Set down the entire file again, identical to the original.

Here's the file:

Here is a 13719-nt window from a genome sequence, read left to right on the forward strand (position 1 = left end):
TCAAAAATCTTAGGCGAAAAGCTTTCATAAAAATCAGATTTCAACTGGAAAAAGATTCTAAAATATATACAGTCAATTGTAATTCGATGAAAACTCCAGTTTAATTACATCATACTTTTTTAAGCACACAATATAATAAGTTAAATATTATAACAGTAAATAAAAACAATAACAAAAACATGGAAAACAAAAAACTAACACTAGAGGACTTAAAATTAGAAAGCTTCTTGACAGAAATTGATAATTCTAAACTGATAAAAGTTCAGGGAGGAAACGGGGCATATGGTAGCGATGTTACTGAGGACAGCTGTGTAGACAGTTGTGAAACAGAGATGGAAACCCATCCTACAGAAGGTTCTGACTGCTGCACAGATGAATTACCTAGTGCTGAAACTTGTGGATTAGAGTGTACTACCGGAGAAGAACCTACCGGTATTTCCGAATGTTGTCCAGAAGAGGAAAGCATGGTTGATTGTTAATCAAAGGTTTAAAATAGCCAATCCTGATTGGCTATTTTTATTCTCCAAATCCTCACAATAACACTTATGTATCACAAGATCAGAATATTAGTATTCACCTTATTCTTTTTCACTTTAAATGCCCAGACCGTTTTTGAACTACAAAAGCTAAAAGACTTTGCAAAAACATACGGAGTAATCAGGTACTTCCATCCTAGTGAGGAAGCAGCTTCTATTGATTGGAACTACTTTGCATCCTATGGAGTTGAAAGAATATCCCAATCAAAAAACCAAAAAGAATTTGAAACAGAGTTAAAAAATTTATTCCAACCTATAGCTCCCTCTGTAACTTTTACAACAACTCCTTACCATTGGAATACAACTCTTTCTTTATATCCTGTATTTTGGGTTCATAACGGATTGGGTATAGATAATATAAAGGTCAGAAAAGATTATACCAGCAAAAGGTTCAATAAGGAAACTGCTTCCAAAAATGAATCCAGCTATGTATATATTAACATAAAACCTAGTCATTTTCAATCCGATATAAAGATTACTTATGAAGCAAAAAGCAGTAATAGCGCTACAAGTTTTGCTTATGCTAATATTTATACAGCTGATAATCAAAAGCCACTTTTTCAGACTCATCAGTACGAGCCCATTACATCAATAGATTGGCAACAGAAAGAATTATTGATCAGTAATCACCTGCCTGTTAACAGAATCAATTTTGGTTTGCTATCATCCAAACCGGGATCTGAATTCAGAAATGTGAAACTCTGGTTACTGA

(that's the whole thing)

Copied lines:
Here is a 13719-nt window from a genome sequence, read left to right on the forward strand (position 1 = left end):
TCAAAAATCTTAGGCGAAAAGCTTTCATAAAAATCAGATTTCAACTGGAAAAAGATTCTAAAATATATACAGTCAATTGTAATTCGATGAAAACTCCAGTTTAATTACATCATACTTTTTTAAGCACACAATATAATAAGTTAAATATTATAACAGTAAATAAAAACAATAACAAAAACATGGAAAACAAAAAACTAACACTAGAGGACTTAAAATTAGAAAGCTTCTTGACAGAAATTGATAATTCTAAACTGATAAAAGTTCAGGGAGGAAACGGGGCATATGGTAGCGATGTTACTGAGGACAGCTGTGTAGACAGTTGTGAAACAGAGATGGAAACCCATCCTACAGAAGGTTCTGACTGCTGCACAGATGAATTACCTAGTGCTGAAACTTGTGGATTAGAGTGTACTACCGGAGAAGAACCTACCGGTATTTCCGAATGTTGTCCAGAAGAGGAAAGCATGGTTGATTGTTAATCAAAGGTTTAAAATAGCCAATCCTGATTGGCTATTTTTATTCTCCAAATCCTCACAATAACACTTATGTATCACAAGATCAGAATATTAGTATTCACCTTATTCTTTTTCACTTTAAATGCCCAGACCGTTTTTGAACTACAAAAGCTAAAAGACTTTGCAAAAACATACGGAGTAATCAGGTACTTCCATCCTAGTGAGGAAGCAGCTTCTATTGATTGGAACTACTTTGCATCCTATGGAGTTGAAAGAATATCCCAATCAAAAAACCAAAAAGAATTTGAAACAGAGTTAAAAAATTTATTCCAACCTATAGCTCCCTCTGTAACTTTTACAACAACTCCTTACCATTGGAATACAACTCTTTCTTTATATCCTGTATTTTGGGTTCATAACGGATTGGGTATAGATAATATAAAGGTCAGAAAAGATTATACCAGCAAAAGGTTCAATAAGGAAACTGCTTCCAAAAATGAATCCAGCTATGTATATATTAACATAAAACCTAGTCATTTTCAATCCGATATAAAGATTACTTATGAAGCAAAAAGCAGTAATAGCGCTACAAGTTTTGCTTATGCTAATATTTATACAGCTGATAATCAAAAGCCACTTTTTCAGACTCATCAGTACGAGCCCATTACATCAATAGATTGGCAACAGAAAGAATTATTGATCAGTAATCACCTGCCTGTTAACAGAATCAATTTTGGTTTGCTATCATCCAAACCGGGATCTGAATTCAGAAATGTGAAACTCTGGTTACTGA